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View from the lab - Ric Stern's Tour de France sports science

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Ric Stern

British ABCC coach Ric Stern (www.cyclecoach.com) is a regular contributor to Cyclingnews' Form & Fitness section along with being a full time coach. Still an active rider when time allows, Ric will be providing a physiological insight into the challenges that face the riders in the Tour.

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July 5, 2006: Kessler does it!

Matthias Kessler (T-Mobile)
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Bravo! Excellent! 10 out of 10! If at first you don't succeed, try, try again. With just two kilometres to go in the third stage Matthias Kessler (T-Mobile) attacked perfectly on the Cauberg climb in Holland. He then powered away from the remaining riders and rode solo to the finish. Bravo!

So, how did he get away? Very likely he powered up the climb at above both his TTpower and his MAP. The climb was short, and therefore he could really power along. Most likely he would have been close to maximum heart rate up the Cauberg and at least some of the way down to the finish.

Why did he stay away today, and not yesterday? One reason is that the distance from the summit to the finish wasn't far, and thus it would have been difficult to organise a cohesive chase in the final metres. This is an important lesson that you should do prior to racing: are there any good attacking points that are close to the finish? If there’s a climb approaching the finish or you're inside the last couple of kilometres and you can't sprint – take a chance. It sometimes pays off.

Additionally, with the fatigue that the riders will already be building up and the heat of the stage this may have also affected the chasers.

Going for it!
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It was hot yesterday in Holland, and as I mentioned on stage 1 fluid intake would have been critical. But how much should you drink?

There’s a couple of ways of estimating your fluid needs (although they may not always be practical). By subtracting your post exercise mass, from your pre exercise mass and accounting for fluid intake you can get an idea of your fluid requirements for the future and how much you need to drink post exercise to rehydrate.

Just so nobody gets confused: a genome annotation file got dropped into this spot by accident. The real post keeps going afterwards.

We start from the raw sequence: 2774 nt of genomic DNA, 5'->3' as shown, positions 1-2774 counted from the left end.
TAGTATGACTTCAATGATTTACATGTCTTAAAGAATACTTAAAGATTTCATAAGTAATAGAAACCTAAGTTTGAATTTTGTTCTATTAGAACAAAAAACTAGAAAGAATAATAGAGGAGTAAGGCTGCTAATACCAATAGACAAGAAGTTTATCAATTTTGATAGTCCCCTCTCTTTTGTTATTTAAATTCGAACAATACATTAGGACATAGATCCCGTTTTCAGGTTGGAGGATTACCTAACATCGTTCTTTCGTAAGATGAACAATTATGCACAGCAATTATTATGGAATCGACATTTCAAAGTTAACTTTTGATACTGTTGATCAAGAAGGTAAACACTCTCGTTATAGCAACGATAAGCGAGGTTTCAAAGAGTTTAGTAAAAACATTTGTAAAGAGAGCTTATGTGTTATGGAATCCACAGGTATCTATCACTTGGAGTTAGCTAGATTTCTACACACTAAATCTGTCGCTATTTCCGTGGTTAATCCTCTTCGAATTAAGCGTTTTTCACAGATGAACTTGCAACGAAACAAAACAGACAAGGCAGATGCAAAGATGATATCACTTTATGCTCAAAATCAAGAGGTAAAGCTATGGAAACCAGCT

Record your nude mass directly prior to exercise (e.g. 70 kg).

Finish the training/race, strip and towel yourself dry. Record your post exercise nude mass (e.g. 67 kg).

Record exercise duration (e.g. 5 hours).

Record fluid consumed during exercise (e.g., 5 bottles of 500 mL = 2.5 litres; each litre weighs approximately 1 kg).

Calculation would be as follows:

70 – 67 = 3 kg (pre minus post exercise mass = fluid loss)
3 kg + 2.5 L (kg) = 5.5 kg (fluid loss plus fluid intake = total fluid loss)
5.5 kg / 5 hours = 1.1 L/hour (total fluid loss divided by exercise time = sweat rate in litres per hour).

Therefore, with the above illustration we can see that this imaginary rider requires ~ 1.1 L of fluid per hour to remain hydrated. In practical terms, it may not be possible to drink the required volume. If you have a shortfall (i.e., you weigh less after exercise than before) then you should drink 150% of the fluid deficit. It should be a carbohydrate-electrolyte drink. If you use plain water, you'll end up peeing it straight out again. The salts help retain the fluid.

Another method of determining whether or not you're dehydrated is the pee test. Generally, when you urinate it should be a straw colour, and if it’s darker than this it’s likely that you are tending towards dehydration. Remember that small changes in body mass (and thus becoming dehydrated) will slow you down significantly. Large changes in body mass can be potentially life threatening. On the other hand if you drink lots of non-electrolyte fluids (e.g. water) this can cause the very serious condition of hyponatraemia – water intoxication, which can also be fatal.

Okay, some training tips. How can you get a good jump on the peloton for forcing a gap? Firstly, it’s important to realise that you shouldn't underestimate the usefulness of just increasing your MAP and TTpower so that you can ride at a higher power, but for the actual attacking. I suggest two types of 30-second intervals:

1) 30-secs on and 30-secs off (around zone 7). Three to five in a set and with around 10-minutes between sets, and several plus sets. You'll find that power will tend to decline as you complete more and more intervals

2) 30-sec intervals again this time ‘all-out’ and with a big recovery period between intervals – around five to ten minutes. Stop the session when your power starts to decline

I'm betting on a sprint finish for stage 4!